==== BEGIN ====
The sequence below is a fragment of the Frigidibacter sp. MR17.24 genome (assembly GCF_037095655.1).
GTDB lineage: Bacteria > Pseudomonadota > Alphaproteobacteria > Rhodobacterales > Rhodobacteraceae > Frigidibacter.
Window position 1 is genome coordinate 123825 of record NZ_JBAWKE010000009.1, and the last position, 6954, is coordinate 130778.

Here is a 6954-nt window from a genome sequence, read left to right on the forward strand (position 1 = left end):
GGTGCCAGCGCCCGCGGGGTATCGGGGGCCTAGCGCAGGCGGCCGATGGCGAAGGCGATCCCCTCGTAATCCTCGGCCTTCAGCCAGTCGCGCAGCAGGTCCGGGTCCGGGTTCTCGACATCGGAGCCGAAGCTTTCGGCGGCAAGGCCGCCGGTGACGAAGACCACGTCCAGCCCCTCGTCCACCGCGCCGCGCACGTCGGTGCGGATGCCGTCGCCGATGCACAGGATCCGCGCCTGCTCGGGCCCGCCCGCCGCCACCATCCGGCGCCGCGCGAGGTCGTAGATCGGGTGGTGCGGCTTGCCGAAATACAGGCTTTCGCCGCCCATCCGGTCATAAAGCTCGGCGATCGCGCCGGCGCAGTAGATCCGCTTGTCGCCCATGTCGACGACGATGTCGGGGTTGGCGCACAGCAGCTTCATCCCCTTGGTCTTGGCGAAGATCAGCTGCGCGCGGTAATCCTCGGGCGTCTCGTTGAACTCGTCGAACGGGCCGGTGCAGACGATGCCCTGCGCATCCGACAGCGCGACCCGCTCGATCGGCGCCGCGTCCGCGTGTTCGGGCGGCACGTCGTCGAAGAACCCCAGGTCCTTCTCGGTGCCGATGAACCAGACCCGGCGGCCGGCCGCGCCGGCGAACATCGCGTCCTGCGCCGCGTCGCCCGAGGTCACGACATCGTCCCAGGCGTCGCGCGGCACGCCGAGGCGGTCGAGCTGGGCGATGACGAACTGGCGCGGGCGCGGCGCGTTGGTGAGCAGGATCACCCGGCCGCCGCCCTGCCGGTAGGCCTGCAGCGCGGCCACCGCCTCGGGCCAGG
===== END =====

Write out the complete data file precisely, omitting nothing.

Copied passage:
The sequence below is a fragment of the Frigidibacter sp. MR17.24 genome (assembly GCF_037095655.1).
GTDB lineage: Bacteria > Pseudomonadota > Alphaproteobacteria > Rhodobacterales > Rhodobacteraceae > Frigidibacter.
Window position 1 is genome coordinate 123825 of record NZ_JBAWKE010000009.1, and the last position, 6954, is coordinate 130778.

Here is a 6954-nt window from a genome sequence, read left to right on the forward strand (position 1 = left end):
GGTGCCAGCGCCCGCGGGGTATCGGGGGCCTAGCGCAGGCGGCCGATGGCGAAGGCGATCCCCTCGTAATCCTCGGCCTTCAGCCAGTCGCGCAGCAGGTCCGGGTCCGGGTTCTCGACATCGGAGCCGAAGCTTTCGGCGGCAAGGCCGCCGGTGACGAAGACCACGTCCAGCCCCTCGTCCACCGCGCCGCGCACGTCGGTGCGGATGCCGTCGCCGATGCACAGGATCCGCGCCTGCTCGGGCCCGCCCGCCGCCACCATCCGGCGCCGCGCGAGGTCGTAGATCGGGTGGTGCGGCTTGCCGAAATACAGGCTTTCGCCGCCCATCCGGTCATAAAGCTCGGCGATCGCGCCGGCGCAGTAGATCCGCTTGTCGCCCATGTCGACGACGATGTCGGGGTTGGCGCACAGCAGCTTCATCCCCTTGGTCTTGGCGAAGATCAGCTGCGCGCGGTAATCCTCGGGCGTCTCGTTGAACTCGTCGAACGGGCCGGTGCAGACGATGCCCTGCGCATCCGACAGCGCGACCCGCTCGATCGGCGCCGCGTCCGCGTGTTCGGGCGGCACGTCGTCGAAGAACCCCAGGTCCTTCTCGGTGCCGATGAACCAGACCCGGCGGCCGGCCGCGCCGGCGAACATCGCGTCCTGCGCCGCGTCGCCCGAGGTCACGACATCGTCCCAGGCGTCGCGCGGCACGCCGAGGCGGTCGAGCTGGGCGATGACGAACTGGCGCGGGCGCGGCGCGTTGGTGAGCAGGATCACCCGGCCGCCGCCCTGCCGGTAGGCCTGCAGCGCGGCCACCGCCTCGGGCCAGG